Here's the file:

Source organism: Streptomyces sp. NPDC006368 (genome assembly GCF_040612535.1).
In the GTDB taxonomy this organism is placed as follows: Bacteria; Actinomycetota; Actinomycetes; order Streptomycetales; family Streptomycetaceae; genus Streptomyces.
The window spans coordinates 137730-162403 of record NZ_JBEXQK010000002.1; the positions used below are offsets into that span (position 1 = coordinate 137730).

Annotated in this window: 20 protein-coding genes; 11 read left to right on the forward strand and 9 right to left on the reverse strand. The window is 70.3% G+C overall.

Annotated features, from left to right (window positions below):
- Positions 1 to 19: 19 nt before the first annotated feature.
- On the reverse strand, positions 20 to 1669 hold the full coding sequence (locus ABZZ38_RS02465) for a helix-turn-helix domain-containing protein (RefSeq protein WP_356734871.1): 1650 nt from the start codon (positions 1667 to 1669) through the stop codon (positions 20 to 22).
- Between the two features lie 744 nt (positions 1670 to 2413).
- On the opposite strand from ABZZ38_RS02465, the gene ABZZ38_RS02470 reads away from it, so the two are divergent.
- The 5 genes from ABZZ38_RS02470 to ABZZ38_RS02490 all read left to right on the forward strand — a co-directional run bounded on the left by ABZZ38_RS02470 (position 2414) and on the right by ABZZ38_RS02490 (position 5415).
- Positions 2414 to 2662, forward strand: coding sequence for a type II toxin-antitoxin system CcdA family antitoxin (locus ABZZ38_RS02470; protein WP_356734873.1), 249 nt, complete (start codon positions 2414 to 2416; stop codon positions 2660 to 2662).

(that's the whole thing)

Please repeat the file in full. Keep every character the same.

Source organism: Streptomyces sp. NPDC006368 (genome assembly GCF_040612535.1).
In the GTDB taxonomy this organism is placed as follows: Bacteria; Actinomycetota; Actinomycetes; order Streptomycetales; family Streptomycetaceae; genus Streptomyces.
The window spans coordinates 137730-162403 of record NZ_JBEXQK010000002.1; the positions used below are offsets into that span (position 1 = coordinate 137730).

Annotated in this window: 20 protein-coding genes; 11 read left to right on the forward strand and 9 right to left on the reverse strand. The window is 70.3% G+C overall.

Annotated features, from left to right (window positions below):
- Positions 1 to 19: 19 nt before the first annotated feature.
- On the reverse strand, positions 20 to 1669 hold the full coding sequence (locus ABZZ38_RS02465) for a helix-turn-helix domain-containing protein (RefSeq protein WP_356734871.1): 1650 nt from the start codon (positions 1667 to 1669) through the stop codon (positions 20 to 22).
- Between the two features lie 744 nt (positions 1670 to 2413).
- On the opposite strand from ABZZ38_RS02465, the gene ABZZ38_RS02470 reads away from it, so the two are divergent.
- The 5 genes from ABZZ38_RS02470 to ABZZ38_RS02490 all read left to right on the forward strand — a co-directional run bounded on the left by ABZZ38_RS02470 (position 2414) and on the right by ABZZ38_RS02490 (position 5415).
- Positions 2414 to 2662, forward strand: coding sequence for a type II toxin-antitoxin system CcdA family antitoxin (locus ABZZ38_RS02470; protein WP_356734873.1), 249 nt, complete (start codon positions 2414 to 2416; stop codon positions 2660 to 2662).